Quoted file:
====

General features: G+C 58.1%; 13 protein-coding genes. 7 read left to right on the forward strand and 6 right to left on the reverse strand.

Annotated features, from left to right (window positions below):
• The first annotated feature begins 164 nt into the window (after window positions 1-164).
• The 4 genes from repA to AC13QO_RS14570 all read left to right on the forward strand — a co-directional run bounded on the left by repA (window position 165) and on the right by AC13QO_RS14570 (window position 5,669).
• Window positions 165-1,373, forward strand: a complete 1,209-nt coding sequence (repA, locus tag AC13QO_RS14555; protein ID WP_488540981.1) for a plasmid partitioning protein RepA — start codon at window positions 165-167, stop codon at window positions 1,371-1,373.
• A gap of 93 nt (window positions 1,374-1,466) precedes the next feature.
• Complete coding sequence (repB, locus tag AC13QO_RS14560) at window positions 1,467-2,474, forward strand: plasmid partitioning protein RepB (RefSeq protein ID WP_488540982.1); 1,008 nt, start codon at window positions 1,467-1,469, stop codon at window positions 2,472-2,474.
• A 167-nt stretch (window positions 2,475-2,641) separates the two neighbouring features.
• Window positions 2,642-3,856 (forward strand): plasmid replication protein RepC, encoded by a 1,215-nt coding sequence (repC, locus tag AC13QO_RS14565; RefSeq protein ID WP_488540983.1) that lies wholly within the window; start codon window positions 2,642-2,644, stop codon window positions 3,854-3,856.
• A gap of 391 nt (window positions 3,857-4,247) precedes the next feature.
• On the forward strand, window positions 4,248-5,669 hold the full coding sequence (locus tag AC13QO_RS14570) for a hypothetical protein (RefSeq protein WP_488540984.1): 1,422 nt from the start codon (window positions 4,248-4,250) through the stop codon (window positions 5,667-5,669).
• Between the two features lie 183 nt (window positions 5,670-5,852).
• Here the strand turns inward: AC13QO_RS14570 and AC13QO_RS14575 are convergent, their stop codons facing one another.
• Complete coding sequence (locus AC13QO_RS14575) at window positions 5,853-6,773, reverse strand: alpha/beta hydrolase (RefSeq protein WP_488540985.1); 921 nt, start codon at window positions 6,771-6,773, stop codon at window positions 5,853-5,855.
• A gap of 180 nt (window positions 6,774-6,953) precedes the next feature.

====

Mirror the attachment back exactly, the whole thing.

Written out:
General features: G+C 58.1%; 13 protein-coding genes. 7 read left to right on the forward strand and 6 right to left on the reverse strand.

Annotated features, from left to right (window positions below):
• The first annotated feature begins 164 nt into the window (after window positions 1-164).
• The 4 genes from repA to AC13QO_RS14570 all read left to right on the forward strand — a co-directional run bounded on the left by repA (window position 165) and on the right by AC13QO_RS14570 (window position 5,669).
• Window positions 165-1,373, forward strand: a complete 1,209-nt coding sequence (repA, locus tag AC13QO_RS14555; protein ID WP_488540981.1) for a plasmid partitioning protein RepA — start codon at window positions 165-167, stop codon at window positions 1,371-1,373.
• A gap of 93 nt (window positions 1,374-1,466) precedes the next feature.
• Complete coding sequence (repB, locus tag AC13QO_RS14560) at window positions 1,467-2,474, forward strand: plasmid partitioning protein RepB (RefSeq protein ID WP_488540982.1); 1,008 nt, start codon at window positions 1,467-1,469, stop codon at window positions 2,472-2,474.
• A 167-nt stretch (window positions 2,475-2,641) separates the two neighbouring features.
• Window positions 2,642-3,856 (forward strand): plasmid replication protein RepC, encoded by a 1,215-nt coding sequence (repC, locus tag AC13QO_RS14565; RefSeq protein ID WP_488540983.1) that lies wholly within the window; start codon window positions 2,642-2,644, stop codon window positions 3,854-3,856.
• A gap of 391 nt (window positions 3,857-4,247) precedes the next feature.
• On the forward strand, window positions 4,248-5,669 hold the full coding sequence (locus tag AC13QO_RS14570) for a hypothetical protein (RefSeq protein WP_488540984.1): 1,422 nt from the start codon (window positions 4,248-4,250) through the stop codon (window positions 5,667-5,669).
• Between the two features lie 183 nt (window positions 5,670-5,852).
• Here the strand turns inward: AC13QO_RS14570 and AC13QO_RS14575 are convergent, their stop codons facing one another.
• Complete coding sequence (locus AC13QO_RS14575) at window positions 5,853-6,773, reverse strand: alpha/beta hydrolase (RefSeq protein WP_488540985.1); 921 nt, start codon at window positions 6,771-6,773, stop codon at window positions 5,853-5,855.
• A gap of 180 nt (window positions 6,774-6,953) precedes the next feature.